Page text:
Finding American Pika
On a quest for the American Pika (referred to below as just Pika) we recently hiked above the tree line into the alpine zone of the Sierra Nevada Mountains. We chose the high elevation region near Conness Lakes just outside Yosemite National Park for our search. Our arduous hike to almost 11,000 feet was rewarded with the bustling activity of the Pika (Ochotona princeps), preparing for the rapidly approaching winter months.
Pika are most active during the fall while gathering their winter food supply before snowfall. With this consideration we chose late September for our excursion. Since they don’t hibernate the supplies the Pika gather must hold them over until spring. It seemed a very unique adaptation for a small alpine mammal species to neither migrate downslope nor hibernate.
Pika Description and Range
Despite their cuddly appearance, the Pika is one of the few mammals in the lower 48 that is tough enough to survive this harsh no-man’s-land above the tree line. The Pika is a furry, potato sized (~6 in.) herbivore that lives in the western mountains of the US and Canada. It makes its home along rocky mountain slides in high elevations from 8,000 to 13,000 feet.
Although the Pika looks a bit like a small guinea pig, it is actually closely related to the rabbit. This distinguishes it from the rodents that are in the order Rodentia, which contains fully 50% of all living mammal species. With round bodies, prominent ears and no visible tail Pika tip the scales at about 5 ounces. This makes the Pika also the smallest member of the rabbit family.
Foraging and Food of the Pika
These small, energetic mammals feed on the grasses, flowers, and tall weeds that grow in their high elevation habitat. During the summer months when there is no snow cover, Pika also busily collect additional food for their upcoming winter supply. This activity is quite methodically done. The Pika create what are called haypiles: collections of vegetation that they stack out in the sun to dry. This way when the Pika bring these reserves into their dens for winter storage the collected vegetation won’t grow molds or rot during the winter. These stores of food have to be significant for them to survive the winter. We are talking about a whole bathtub full of dried food. They also protect their food collections from would-be Pika thieves! They protectively guard their stash and can be heard issuing a sharp high-pitched chirp warning if another Pika gets any ideas.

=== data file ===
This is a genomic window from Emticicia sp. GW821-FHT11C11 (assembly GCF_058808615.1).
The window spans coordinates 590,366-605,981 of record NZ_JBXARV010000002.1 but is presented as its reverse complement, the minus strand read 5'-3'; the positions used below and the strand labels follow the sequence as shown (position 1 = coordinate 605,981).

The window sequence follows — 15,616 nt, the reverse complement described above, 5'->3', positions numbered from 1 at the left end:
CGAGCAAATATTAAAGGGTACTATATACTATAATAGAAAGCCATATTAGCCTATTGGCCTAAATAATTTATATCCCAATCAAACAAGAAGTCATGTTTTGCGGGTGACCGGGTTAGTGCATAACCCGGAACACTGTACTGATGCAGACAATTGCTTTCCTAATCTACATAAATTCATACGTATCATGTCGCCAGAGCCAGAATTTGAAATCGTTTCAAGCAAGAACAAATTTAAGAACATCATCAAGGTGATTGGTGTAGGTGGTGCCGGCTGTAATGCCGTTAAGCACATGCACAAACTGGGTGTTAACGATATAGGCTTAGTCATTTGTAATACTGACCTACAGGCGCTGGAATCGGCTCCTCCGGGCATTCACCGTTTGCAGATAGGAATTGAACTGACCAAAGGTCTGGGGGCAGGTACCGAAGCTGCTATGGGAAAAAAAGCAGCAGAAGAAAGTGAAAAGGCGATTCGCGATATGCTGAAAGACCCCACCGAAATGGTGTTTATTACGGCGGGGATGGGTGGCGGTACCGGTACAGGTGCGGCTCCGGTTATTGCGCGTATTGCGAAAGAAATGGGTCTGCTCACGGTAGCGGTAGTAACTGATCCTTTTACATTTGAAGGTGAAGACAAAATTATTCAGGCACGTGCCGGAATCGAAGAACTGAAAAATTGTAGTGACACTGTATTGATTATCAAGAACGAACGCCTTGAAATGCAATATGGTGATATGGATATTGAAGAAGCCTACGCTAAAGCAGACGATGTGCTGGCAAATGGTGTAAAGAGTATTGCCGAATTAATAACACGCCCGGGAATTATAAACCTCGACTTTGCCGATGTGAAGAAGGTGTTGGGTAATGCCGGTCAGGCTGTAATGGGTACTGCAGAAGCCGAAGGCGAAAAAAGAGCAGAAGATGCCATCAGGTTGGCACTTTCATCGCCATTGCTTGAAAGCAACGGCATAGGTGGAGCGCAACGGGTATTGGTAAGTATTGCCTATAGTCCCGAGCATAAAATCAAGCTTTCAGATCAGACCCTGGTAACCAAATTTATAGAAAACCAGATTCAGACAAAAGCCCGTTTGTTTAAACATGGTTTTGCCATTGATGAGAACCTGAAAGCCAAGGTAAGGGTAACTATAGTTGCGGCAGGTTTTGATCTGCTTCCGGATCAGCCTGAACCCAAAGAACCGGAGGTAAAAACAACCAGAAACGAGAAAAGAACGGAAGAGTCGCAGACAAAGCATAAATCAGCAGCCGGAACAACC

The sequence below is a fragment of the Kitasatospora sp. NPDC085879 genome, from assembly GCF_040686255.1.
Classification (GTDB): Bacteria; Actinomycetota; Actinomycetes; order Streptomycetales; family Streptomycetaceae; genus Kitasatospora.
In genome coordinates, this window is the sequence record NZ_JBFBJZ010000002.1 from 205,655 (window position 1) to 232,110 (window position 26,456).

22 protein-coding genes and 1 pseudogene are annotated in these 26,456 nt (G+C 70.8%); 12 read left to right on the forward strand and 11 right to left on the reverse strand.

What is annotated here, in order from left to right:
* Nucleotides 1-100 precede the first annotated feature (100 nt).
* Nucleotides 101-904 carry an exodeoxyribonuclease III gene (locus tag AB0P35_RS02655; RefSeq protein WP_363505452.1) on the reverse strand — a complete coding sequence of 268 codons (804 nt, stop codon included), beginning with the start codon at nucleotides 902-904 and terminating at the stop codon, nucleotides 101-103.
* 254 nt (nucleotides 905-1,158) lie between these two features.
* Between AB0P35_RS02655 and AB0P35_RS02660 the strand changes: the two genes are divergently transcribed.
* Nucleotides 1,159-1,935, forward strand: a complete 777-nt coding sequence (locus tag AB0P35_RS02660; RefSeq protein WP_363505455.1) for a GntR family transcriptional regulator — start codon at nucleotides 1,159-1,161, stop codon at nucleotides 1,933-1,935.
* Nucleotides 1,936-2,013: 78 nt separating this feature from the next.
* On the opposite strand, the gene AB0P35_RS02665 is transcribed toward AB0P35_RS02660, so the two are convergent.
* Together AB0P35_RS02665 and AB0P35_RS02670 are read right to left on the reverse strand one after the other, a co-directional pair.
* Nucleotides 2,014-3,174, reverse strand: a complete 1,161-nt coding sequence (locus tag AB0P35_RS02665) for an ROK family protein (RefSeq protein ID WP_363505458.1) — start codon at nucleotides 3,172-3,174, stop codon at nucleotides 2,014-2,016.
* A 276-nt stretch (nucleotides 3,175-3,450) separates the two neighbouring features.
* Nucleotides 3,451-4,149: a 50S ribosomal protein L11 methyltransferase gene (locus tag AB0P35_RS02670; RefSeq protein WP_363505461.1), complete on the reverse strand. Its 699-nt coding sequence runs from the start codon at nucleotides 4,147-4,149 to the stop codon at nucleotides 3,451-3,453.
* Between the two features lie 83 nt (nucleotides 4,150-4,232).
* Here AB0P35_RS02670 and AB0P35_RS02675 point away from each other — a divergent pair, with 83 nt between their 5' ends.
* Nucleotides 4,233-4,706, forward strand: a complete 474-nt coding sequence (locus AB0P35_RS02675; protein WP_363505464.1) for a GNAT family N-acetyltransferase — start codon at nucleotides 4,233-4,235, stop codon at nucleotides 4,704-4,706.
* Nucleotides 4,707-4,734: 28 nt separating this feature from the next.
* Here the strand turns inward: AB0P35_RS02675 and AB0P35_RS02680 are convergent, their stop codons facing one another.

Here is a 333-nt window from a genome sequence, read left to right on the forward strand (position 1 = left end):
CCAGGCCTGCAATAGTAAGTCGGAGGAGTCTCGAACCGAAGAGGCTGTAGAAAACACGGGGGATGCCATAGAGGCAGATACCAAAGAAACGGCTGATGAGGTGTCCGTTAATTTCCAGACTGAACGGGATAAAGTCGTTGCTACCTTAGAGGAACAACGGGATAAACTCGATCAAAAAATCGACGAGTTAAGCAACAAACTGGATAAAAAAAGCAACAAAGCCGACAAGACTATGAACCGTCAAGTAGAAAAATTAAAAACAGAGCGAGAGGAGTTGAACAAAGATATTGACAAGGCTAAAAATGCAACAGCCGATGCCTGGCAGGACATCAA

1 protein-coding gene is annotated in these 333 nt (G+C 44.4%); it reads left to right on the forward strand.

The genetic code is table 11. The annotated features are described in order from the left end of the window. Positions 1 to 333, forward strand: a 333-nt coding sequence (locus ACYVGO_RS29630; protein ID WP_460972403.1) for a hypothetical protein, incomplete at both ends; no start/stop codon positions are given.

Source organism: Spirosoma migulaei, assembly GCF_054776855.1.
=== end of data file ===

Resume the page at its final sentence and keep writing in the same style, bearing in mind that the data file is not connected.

Pika Social Behavior
Pika live in loosely associated colonies, but within those, they are very territorial over their den and foraging areas. Except for breeding, Pika are generally solitary animals, and they use a range of vocalizations to define and protect their territory. The colonial aspect of their lives confers one big advantage: predator detection and notification. Since Pika are vulnerable to predators such as weasels, hawks and coyotes the colony has an ever watchful eye for predators and warning vocalizations in the event of ones arrival. Not only do the Pika have distinct alarm calls but they are specific to the predator. Since the Pika’s home is in rock piles and slides it must venture out into the open to collect food making it vulnerable to its predators.